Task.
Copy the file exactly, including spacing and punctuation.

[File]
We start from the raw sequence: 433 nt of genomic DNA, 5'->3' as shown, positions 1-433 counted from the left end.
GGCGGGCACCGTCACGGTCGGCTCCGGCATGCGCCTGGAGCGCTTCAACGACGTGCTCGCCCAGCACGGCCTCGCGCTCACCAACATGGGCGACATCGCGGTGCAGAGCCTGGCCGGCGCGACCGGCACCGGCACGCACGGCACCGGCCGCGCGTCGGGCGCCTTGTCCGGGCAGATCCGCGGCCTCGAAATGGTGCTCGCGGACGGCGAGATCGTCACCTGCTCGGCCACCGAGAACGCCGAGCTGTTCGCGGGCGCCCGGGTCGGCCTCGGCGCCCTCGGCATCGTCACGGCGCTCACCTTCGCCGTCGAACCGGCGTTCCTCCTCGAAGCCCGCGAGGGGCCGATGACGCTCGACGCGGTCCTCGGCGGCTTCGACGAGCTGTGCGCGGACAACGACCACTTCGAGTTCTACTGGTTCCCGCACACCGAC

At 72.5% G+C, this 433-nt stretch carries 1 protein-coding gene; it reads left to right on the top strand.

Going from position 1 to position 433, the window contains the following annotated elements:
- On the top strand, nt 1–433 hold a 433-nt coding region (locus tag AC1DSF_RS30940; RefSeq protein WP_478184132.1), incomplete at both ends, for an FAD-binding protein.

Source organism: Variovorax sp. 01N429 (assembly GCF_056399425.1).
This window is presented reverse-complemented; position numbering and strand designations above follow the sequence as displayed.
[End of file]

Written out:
We start from the raw sequence: 433 nt of genomic DNA, 5'->3' as shown, positions 1-433 counted from the left end.
GGCGGGCACCGTCACGGTCGGCTCCGGCATGCGCCTGGAGCGCTTCAACGACGTGCTCGCCCAGCACGGCCTCGCGCTCACCAACATGGGCGACATCGCGGTGCAGAGCCTGGCCGGCGCGACCGGCACCGGCACGCACGGCACCGGCCGCGCGTCGGGCGCCTTGTCCGGGCAGATCCGCGGCCTCGAAATGGTGCTCGCGGACGGCGAGATCGTCACCTGCTCGGCCACCGAGAACGCCGAGCTGTTCGCGGGCGCCCGGGTCGGCCTCGGCGCCCTCGGCATCGTCACGGCGCTCACCTTCGCCGTCGAACCGGCGTTCCTCCTCGAAGCCCGCGAGGGGCCGATGACGCTCGACGCGGTCCTCGGCGGCTTCGACGAGCTGTGCGCGGACAACGACCACTTCGAGTTCTACTGGTTCCCGCACACCGAC

At 72.5% G+C, this 433-nt stretch carries 1 protein-coding gene; it reads left to right on the top strand.

Going from position 1 to position 433, the window contains the following annotated elements:
- On the top strand, nt 1–433 hold a 433-nt coding region (locus tag AC1DSF_RS30940; RefSeq protein WP_478184132.1), incomplete at both ends, for an FAD-binding protein.

Source organism: Variovorax sp. 01N429 (assembly GCF_056399425.1).
This window is presented reverse-complemented; position numbering and strand designations above follow the sequence as displayed.